John Lubbock is one of those people I've always intended to find out more about, but have never got round to it. Well, now I have.
Janet Owen's biography of Lubbock, published 100 years after his death in 1913, concentrates primarily on his archaeological and ethnographic work, although his other achievements are also covered. As a former archaeology student, I enjoyed the book very much.
John Lubbock was a young boy when Charles Darwin and his family moved into the house next door at Downe in Kent. Darwin took a shine to the lad, and encouraged his scientific interests. The son of a wealthy banker, Lubbock developed an interest in archaeological and ethnographic artefacts, starting what was to become an important and extensive collection. He bought or was given many of these artefacts, but he also began travelling around Europe collecting them in the field.
Darwin included Lubbock in his circle of close scientific friends, leading ultimately to Lubbock's becoming a member of the X Club, which lent support to Darwin's theories, and campaigned to remove religious influence from the scientific establishment.
Lubbock's knowledge of prehistoric artefacts led him to propose, in his influential and highly successful 1865 book, Prehistoric Times, that the three ages (Stone Age, Bronze Age, Iron Age) classification system be refined to make a distinction between the Old Stone Age (or Palaeolithic) and the New Stone Age (or Neolithic). But it wasn't all just artefacts. Lubbock's non-archaeological interests included bees. His observations on those insects were cited a number of times in Darwin's On the Origin of Species.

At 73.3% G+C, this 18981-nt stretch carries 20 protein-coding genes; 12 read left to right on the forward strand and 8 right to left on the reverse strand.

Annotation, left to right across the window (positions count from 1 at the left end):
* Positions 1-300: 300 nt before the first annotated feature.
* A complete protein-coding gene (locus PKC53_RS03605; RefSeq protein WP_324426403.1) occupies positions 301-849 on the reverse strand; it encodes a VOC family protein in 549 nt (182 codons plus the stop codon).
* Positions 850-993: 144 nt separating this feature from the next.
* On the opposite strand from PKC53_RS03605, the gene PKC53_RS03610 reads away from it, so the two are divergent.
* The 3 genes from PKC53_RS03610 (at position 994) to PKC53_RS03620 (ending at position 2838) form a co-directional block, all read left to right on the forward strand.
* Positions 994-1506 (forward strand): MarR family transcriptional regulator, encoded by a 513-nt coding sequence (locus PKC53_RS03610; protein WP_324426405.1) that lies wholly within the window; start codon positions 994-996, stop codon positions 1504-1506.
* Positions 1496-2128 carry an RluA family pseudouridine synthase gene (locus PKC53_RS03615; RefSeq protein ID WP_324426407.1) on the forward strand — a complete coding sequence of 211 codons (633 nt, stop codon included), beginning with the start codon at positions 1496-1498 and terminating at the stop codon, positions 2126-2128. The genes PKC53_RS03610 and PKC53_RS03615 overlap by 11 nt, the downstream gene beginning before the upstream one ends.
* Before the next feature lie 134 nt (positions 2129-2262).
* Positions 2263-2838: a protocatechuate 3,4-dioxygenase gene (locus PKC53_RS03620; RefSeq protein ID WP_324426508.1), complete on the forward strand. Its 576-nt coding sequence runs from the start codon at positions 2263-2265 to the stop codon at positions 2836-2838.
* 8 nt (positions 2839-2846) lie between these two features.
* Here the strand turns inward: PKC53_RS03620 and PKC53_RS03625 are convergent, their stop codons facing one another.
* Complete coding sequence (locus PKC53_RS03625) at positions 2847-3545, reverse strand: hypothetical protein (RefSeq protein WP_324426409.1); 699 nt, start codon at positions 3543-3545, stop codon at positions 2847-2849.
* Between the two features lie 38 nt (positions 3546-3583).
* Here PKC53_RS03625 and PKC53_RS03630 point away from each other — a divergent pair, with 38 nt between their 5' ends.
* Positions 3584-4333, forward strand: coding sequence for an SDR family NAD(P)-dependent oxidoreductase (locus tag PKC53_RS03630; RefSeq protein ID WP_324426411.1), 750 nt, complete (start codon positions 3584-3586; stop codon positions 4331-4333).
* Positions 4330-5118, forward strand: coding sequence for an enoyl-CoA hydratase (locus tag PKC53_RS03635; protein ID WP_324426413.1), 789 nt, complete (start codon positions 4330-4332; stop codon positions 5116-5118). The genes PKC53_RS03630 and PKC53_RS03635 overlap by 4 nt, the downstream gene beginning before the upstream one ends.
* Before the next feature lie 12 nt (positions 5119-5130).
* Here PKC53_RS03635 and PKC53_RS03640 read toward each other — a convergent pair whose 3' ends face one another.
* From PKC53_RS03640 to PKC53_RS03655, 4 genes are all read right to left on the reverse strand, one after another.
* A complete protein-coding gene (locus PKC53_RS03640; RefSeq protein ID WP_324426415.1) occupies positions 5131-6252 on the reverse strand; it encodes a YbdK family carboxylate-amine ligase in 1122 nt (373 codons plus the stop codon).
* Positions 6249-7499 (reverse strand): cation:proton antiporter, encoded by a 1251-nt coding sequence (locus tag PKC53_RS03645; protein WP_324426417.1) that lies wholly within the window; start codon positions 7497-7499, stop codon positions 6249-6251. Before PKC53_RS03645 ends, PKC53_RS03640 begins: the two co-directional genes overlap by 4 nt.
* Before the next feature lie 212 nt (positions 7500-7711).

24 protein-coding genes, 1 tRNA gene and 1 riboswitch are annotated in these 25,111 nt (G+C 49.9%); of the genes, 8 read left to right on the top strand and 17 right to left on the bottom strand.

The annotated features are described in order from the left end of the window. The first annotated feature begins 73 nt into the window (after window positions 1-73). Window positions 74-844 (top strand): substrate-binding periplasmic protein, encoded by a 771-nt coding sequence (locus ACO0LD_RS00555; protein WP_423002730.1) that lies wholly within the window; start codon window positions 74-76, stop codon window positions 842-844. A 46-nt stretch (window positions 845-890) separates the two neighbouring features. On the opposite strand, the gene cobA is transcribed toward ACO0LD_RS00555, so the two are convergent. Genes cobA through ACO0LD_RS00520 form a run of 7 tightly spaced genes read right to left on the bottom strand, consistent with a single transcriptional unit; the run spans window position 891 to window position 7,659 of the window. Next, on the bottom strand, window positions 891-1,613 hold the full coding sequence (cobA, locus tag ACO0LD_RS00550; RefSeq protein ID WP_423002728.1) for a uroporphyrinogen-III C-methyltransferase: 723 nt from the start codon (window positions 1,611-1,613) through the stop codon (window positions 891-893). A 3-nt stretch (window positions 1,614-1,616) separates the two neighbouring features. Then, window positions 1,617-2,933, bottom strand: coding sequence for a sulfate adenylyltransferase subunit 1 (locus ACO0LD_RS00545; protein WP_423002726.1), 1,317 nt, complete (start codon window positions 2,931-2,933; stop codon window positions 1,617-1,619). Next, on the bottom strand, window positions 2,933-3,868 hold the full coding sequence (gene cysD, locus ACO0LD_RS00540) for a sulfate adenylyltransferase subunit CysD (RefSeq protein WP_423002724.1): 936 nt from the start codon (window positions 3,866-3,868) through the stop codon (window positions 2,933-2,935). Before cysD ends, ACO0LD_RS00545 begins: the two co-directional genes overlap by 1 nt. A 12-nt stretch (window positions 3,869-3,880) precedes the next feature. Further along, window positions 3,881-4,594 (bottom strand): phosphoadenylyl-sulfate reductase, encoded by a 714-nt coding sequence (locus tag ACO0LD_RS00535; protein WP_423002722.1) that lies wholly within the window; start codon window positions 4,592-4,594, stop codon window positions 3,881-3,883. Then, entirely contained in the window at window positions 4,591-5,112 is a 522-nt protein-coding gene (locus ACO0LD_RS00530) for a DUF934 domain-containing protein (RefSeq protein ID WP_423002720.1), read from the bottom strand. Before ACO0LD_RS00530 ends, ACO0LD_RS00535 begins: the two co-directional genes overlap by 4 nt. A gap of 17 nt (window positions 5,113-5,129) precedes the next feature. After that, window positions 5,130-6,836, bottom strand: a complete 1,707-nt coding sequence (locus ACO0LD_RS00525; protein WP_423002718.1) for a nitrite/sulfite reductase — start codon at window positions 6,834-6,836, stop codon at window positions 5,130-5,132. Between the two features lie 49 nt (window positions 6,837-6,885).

Having inherited his father's bank, Lubbock was later to become a Member of Parliament, where he successfully introduced bills to establish bank holidays and protect ancient monuments. He even put his money where his mouth was, buying the Avebury stone circle in order to protect it. He was later ennobled as Lord Avebury.
A pall-bearer at Darwin's funeral, Lubbock recorded the death of his former mentor in his diary, stating:
For thirty years he has been very good to me, and a talk with him was as good as sea air.
I hadn't seen that particular quote before. It bought a lump to my throat.
Darwin's Apprentice is an enjoyable biography of a very interesting man, who really deserves to be more famous than he his.
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Disclosure: I received a free review copy of this book from the publisher.